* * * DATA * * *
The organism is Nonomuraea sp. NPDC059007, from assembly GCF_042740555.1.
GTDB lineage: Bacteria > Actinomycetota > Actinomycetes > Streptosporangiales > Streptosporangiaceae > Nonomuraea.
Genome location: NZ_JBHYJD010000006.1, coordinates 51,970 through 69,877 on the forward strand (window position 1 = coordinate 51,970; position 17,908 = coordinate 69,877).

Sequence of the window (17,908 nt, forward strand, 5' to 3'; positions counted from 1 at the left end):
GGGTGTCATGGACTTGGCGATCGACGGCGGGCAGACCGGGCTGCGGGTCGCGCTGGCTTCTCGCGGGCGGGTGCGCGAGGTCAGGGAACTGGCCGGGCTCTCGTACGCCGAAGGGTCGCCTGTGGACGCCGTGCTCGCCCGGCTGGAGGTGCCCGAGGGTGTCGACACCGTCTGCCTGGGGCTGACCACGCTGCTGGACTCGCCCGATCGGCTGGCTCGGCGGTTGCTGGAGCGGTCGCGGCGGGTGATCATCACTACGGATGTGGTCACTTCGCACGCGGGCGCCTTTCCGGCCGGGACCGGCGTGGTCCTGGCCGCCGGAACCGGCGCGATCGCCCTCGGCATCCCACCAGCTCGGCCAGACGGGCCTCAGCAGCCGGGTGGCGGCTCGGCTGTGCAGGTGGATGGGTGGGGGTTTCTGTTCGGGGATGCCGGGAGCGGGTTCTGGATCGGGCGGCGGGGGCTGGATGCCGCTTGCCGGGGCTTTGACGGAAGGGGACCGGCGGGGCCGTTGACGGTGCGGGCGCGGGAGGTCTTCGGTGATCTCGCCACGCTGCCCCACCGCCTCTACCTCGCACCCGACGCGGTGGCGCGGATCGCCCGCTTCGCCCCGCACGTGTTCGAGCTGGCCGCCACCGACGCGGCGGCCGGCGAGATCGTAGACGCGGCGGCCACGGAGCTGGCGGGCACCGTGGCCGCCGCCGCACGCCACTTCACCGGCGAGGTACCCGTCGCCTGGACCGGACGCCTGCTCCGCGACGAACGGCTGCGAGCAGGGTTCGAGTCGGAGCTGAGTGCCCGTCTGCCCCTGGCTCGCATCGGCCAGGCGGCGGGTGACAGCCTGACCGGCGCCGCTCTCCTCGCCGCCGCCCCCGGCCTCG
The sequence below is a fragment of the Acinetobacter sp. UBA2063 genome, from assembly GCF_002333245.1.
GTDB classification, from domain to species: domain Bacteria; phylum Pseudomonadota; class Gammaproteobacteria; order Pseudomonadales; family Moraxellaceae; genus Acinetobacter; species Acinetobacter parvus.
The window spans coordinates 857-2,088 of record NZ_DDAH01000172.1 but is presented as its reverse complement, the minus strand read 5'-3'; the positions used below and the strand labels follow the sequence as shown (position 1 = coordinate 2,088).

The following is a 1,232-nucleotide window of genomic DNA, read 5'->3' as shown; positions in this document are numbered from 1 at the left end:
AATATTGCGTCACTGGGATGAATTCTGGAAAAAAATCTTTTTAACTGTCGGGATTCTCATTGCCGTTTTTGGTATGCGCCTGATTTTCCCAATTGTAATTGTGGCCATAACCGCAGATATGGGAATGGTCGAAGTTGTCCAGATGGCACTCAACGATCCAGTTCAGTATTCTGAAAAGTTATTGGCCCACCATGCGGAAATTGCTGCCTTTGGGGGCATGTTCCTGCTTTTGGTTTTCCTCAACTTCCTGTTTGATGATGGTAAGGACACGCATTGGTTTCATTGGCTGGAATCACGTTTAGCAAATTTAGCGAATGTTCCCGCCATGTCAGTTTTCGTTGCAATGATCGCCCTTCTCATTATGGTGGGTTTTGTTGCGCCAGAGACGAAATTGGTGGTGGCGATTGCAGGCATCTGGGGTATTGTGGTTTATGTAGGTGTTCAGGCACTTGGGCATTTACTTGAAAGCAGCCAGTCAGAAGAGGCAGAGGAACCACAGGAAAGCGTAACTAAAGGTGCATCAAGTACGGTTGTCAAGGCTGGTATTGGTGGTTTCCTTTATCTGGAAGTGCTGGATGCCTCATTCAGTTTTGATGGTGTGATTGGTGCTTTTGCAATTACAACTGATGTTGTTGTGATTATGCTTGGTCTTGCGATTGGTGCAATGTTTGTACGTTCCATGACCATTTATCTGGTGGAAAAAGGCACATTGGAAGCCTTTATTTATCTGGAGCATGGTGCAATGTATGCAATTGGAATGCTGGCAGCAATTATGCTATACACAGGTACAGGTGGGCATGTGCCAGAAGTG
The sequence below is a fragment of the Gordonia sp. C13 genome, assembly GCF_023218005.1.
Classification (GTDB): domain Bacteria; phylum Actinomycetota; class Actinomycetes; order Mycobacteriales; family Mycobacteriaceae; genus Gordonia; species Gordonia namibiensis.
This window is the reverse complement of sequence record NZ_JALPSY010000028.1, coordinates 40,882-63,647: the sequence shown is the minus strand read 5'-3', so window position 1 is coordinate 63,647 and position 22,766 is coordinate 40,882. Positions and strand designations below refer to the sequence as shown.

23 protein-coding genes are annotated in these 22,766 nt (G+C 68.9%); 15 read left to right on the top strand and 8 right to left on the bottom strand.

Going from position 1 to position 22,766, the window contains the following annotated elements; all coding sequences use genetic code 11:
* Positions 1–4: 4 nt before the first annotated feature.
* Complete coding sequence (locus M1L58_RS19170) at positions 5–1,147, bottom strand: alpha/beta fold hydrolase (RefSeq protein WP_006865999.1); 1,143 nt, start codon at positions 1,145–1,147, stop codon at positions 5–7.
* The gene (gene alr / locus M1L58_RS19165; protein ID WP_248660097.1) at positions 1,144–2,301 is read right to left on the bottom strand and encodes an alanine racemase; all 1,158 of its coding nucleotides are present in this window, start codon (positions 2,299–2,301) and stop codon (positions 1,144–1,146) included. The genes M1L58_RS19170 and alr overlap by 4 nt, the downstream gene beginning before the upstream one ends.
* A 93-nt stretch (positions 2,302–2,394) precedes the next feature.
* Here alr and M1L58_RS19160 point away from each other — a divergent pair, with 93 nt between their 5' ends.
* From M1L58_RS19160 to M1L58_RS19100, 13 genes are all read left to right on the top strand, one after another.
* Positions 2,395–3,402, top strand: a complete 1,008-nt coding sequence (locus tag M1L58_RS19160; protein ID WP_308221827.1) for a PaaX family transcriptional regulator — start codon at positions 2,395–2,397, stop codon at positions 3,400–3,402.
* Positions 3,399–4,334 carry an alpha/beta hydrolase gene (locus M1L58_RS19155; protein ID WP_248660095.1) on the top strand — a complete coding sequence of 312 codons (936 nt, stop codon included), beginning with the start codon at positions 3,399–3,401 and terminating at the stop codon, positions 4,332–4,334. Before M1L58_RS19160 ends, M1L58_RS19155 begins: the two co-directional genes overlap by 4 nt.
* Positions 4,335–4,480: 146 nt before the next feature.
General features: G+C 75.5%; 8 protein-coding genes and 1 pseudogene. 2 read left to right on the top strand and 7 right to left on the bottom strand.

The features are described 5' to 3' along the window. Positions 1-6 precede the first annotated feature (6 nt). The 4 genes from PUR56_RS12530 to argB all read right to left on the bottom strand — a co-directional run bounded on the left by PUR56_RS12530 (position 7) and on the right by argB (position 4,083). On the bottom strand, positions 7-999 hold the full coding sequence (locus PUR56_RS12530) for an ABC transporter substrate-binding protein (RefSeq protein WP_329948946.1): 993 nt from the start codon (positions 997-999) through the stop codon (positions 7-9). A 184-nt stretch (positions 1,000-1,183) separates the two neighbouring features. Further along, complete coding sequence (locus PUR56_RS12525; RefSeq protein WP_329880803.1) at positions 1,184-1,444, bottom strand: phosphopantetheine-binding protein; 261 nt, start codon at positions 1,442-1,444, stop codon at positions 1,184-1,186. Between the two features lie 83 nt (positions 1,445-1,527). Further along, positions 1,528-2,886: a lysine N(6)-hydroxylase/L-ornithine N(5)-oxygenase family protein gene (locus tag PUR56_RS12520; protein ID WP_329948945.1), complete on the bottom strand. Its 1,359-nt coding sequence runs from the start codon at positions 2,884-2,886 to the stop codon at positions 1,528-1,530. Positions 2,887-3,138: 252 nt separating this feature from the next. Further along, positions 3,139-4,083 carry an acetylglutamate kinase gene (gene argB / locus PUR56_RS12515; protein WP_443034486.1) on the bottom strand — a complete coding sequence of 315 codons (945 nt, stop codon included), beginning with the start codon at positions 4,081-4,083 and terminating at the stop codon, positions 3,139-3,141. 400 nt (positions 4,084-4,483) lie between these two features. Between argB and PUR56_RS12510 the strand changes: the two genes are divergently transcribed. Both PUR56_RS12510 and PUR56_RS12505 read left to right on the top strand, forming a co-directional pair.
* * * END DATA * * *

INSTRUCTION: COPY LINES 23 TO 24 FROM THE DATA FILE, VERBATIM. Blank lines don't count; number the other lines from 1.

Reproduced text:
* Positions 3,399–4,334 carry an alpha/beta hydrolase gene (locus M1L58_RS19155; protein ID WP_248660095.1) on the top strand — a complete coding sequence of 312 codons (936 nt, stop codon included), beginning with the start codon at positions 3,399–3,401 and terminating at the stop codon, positions 4,332–4,334. Before M1L58_RS19160 ends, M1L58_RS19155 begins: the two co-directional genes overlap by 4 nt.
* Positions 4,335–4,480: 146 nt before the next feature.